Jake Roedel and Jack Bull Chiles are friends in Missouri when the Civil War starts. Women and Blacks have few rights. Jack Bull's dad is killed by Union soldiers, so the young men join the ... See full summary »
A prospector sells his wife and daughter to another gold miner for the rights to a gold mine. Twenty years later, the prospector is a wealthy man who owns much of the old west town named ... See full summary »
Jake Roedel and Jack Bull Chiles are friends in Missouri when the Civil War starts. Women and Blacks have few rights. Jack Bull's dad is killed by Union soldiers, so the young men join the Bushwhackers, irregulars loyal to the South. One is a Black man, Daniel Holt, beholden to the man who bought his freedom. They skirmish then spend long hours hiding. Sue Lee, a young widow, brings them food. She and Jack Bull become lovers, and when he's grievously wounded, Jake escorts her south to a safe farm. The Bushwhackers, led by men set on revenge, make a raid into Kansas. At 19, Jake is ill at ease with war. As his friends die one after another, he must decide where honor lies. Written by
The looting and burning of Lawrence, Kansas actually occurred on 21 August 1863. See more »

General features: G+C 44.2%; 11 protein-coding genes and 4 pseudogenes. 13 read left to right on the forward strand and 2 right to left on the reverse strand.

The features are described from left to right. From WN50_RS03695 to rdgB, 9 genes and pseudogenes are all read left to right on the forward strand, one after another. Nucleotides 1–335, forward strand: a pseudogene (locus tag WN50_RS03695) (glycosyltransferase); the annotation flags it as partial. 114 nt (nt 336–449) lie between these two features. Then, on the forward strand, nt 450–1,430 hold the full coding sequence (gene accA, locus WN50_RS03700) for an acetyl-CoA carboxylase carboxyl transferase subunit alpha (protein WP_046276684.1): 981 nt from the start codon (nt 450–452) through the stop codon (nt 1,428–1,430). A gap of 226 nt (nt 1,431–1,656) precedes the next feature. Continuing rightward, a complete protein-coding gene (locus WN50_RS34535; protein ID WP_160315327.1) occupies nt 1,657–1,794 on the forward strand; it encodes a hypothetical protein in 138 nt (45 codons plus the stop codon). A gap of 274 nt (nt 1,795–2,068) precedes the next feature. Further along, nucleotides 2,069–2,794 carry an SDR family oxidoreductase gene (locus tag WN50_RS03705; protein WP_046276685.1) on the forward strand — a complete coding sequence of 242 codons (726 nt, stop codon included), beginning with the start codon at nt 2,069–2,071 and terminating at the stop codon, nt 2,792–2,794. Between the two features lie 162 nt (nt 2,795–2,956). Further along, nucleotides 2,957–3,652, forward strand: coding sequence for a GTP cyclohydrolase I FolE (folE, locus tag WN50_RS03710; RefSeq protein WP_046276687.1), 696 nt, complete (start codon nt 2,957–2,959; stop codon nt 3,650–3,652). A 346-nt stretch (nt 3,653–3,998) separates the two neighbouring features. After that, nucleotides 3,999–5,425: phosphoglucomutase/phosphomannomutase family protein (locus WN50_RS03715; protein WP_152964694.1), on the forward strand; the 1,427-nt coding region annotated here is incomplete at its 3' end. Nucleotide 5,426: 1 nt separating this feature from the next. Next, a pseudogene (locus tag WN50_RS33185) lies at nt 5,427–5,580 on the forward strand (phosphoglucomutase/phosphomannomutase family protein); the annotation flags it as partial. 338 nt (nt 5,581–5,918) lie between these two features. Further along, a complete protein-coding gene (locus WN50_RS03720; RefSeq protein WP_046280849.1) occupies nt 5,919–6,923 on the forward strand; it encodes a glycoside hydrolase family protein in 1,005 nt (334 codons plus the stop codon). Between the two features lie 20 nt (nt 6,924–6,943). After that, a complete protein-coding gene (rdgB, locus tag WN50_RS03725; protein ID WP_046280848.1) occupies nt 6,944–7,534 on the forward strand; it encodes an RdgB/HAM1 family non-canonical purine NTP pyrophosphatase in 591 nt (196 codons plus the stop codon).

A wooden country revival style "teddy bear" is seen in "Aunt Wilma's" parlor. The distinctive "teddy bear" was created in honor of Teddy Roosevelt, decades later, however toy wooden bears were common items even before the Civil War. The story of "Goldilocks and the Three Bears" was written in 1834, greatly increasing interest in toy bears. Stuffed bear toys started showing up in catalogs as early as 1894, long before Teddy Roosevelt was associated with them. See more »
On the western frontier of Missouri, the American Civil War was fought not by armies, but by neighbors. Informal gangs of local southern Bushwhackers fought a bloody and desperate guerrilla war against the occupying Union Army and pro-Union Jayhawkers.
Allegiance to either side was dangerous. But it was more dangerous still to find oneself caught in the middle.
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A good honest film about the brutal history of America
For those who commented on The Patriot as being accurate, (Which basically satanised the English), it was interesting to see this film. By all accounts this was the bloodiest war that Americans have ever been involved in, and they were the only nationality present. It was therefore very refreshing to see something resembling historical accuracy coming from that side of the Atlantic that did not paint America as either martyrs or saviours. All in all though what this film did bring home was the true horrors of any conflict, and how how whatever acts are committed in war only breed worse acts, often culminating in the suffering of the innocent. This was not a film where you cheered anybody on but both pitied and loathed all.
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